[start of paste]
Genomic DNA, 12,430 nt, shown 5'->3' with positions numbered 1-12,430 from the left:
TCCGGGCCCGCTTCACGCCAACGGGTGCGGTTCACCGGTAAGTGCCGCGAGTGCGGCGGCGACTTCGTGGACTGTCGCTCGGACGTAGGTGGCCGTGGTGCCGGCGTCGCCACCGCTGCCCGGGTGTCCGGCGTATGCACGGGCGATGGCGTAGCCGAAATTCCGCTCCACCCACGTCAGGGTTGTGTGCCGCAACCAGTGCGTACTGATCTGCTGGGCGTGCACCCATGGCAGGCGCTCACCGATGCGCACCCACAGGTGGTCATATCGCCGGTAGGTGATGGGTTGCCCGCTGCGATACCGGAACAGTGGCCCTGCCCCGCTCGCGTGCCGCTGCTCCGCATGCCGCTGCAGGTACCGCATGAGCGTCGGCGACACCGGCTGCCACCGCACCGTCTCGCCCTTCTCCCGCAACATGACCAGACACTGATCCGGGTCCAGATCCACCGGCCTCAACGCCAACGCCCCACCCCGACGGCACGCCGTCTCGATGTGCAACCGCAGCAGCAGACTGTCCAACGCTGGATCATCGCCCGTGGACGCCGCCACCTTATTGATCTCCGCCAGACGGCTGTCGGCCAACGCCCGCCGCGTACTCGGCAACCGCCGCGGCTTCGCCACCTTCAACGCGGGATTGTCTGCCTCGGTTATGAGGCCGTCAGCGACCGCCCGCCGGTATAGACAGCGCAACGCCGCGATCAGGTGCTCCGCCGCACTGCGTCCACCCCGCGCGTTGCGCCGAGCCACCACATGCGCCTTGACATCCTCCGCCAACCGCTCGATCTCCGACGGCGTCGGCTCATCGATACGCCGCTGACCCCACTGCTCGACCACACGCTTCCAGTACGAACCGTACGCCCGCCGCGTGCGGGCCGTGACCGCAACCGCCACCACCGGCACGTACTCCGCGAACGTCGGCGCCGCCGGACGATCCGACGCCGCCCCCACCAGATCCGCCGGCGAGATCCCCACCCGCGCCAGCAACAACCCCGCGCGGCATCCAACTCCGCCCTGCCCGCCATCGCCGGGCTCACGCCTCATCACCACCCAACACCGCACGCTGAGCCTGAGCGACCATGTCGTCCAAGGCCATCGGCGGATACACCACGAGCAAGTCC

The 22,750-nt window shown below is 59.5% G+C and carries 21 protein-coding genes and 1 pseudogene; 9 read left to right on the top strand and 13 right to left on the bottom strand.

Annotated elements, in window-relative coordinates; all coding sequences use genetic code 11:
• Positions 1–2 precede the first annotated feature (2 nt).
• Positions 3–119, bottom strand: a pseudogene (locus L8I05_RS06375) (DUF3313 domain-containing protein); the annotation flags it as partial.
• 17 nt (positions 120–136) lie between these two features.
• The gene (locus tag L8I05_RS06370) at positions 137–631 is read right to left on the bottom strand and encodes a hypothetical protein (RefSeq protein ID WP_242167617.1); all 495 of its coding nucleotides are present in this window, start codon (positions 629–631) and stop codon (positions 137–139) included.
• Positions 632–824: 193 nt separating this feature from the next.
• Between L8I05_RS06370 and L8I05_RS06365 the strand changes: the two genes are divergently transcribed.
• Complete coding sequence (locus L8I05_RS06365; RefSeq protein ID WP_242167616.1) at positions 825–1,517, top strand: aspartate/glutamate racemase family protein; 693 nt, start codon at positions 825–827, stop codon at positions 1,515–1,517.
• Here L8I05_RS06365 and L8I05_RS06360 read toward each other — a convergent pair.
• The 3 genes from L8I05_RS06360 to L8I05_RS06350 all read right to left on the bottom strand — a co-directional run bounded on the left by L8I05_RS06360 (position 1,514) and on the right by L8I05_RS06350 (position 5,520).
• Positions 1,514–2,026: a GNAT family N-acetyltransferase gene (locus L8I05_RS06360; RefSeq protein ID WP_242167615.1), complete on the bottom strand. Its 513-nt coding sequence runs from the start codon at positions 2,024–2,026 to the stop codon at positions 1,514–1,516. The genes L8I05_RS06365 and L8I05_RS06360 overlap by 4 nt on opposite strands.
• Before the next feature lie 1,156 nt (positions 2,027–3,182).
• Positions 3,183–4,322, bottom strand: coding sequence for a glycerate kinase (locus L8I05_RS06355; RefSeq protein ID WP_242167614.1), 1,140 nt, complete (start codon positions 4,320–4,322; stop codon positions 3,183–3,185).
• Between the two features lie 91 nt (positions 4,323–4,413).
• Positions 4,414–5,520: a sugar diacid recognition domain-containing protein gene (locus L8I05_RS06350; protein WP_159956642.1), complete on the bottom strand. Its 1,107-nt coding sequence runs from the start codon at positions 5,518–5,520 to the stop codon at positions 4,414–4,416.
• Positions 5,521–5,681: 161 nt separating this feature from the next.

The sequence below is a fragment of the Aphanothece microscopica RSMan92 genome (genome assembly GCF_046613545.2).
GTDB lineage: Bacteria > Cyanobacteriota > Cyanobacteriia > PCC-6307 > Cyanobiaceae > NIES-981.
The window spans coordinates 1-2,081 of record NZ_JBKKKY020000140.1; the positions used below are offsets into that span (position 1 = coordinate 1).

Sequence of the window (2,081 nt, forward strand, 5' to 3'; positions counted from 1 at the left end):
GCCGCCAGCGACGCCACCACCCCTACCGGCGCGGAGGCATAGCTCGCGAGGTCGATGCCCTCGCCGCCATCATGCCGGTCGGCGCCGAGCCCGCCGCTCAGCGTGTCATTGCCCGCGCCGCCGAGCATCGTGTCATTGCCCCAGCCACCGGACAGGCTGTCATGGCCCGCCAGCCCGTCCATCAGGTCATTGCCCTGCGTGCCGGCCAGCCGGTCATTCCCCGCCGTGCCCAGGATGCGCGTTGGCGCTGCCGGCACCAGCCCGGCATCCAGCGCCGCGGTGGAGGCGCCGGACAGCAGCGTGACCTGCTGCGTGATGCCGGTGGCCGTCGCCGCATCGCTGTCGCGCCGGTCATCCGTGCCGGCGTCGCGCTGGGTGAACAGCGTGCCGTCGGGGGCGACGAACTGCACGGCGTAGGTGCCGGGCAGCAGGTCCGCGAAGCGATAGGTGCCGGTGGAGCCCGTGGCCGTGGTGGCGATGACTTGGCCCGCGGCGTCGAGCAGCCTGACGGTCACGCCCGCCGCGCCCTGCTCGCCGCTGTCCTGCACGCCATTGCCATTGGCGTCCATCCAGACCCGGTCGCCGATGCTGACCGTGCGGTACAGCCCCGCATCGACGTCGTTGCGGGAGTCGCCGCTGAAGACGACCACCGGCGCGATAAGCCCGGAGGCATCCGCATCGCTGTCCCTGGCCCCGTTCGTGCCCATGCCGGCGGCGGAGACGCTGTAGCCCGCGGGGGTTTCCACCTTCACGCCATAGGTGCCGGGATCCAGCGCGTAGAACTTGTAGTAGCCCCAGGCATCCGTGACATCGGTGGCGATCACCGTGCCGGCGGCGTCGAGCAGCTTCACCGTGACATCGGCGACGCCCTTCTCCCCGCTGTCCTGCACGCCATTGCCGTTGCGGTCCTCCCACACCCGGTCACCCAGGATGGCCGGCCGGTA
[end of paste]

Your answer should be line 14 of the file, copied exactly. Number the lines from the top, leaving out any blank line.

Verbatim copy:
• Positions 1,514–2,026: a GNAT family N-acetyltransferase gene (locus L8I05_RS06360; RefSeq protein ID WP_242167615.1), complete on the bottom strand. Its 513-nt coding sequence runs from the start codon at positions 2,024–2,026 to the stop codon at positions 1,514–1,516. The genes L8I05_RS06365 and L8I05_RS06360 overlap by 4 nt on opposite strands.